MPEG-LA Follows Through On Its Promise To Go After Google For Daring To Offer Patent-Free Video
from the we-must-find-some-patents! dept
Right after Google announced that it was “freeing” up its VP8 video codec under the WebM name, in an effort to get away from the heavily patented H.264 standard, MPEG-LA, the private company that manages the H.264 patent pool and has done some patent trolling at times, announced that it was planning to set up a patent pool around VP8 insisting that it simply wasn’t possible that there could be a web video standard that wasn’t patented (and wasn’t paying MPEG-LA, I guess).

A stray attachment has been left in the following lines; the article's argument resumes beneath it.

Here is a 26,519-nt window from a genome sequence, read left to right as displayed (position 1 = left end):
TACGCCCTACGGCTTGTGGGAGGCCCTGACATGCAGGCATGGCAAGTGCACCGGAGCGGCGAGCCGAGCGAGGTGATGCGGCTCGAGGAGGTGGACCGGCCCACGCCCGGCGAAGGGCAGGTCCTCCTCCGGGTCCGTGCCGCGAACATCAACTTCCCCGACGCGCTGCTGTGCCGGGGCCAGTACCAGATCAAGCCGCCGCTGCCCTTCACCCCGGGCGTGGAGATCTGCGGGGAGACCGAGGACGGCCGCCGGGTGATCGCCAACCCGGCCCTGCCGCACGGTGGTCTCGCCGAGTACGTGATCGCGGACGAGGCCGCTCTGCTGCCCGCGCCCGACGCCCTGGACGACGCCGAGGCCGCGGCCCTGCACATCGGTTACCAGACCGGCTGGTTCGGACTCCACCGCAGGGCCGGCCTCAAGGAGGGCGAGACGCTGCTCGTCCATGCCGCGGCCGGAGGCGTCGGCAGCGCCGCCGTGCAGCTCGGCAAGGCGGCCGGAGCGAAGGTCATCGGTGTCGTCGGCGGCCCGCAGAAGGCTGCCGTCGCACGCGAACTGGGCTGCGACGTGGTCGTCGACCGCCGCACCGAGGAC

That was back in May, and it’s taken until February, but MPEG-LA has officially put out a call for patents that cover VP8. That’s a pretty clear declaration of war. It’s also fairly obnoxious. What sort of organization blatantly says “Company X has released a cool technology to the world, and we’re going to find any and all patents that will destroy that?” What an incredibly anti-innovation stance.
That said, I do wonder why it took so long between announcing the original plans and making this call. Perhaps it’s discovered that it wasn’t quite as easy as they had hoped to find patents that cover VP8. For its part, Google insists it’s committed to fighting to keep V8 patent-free, and hopefully it stands by that commitment.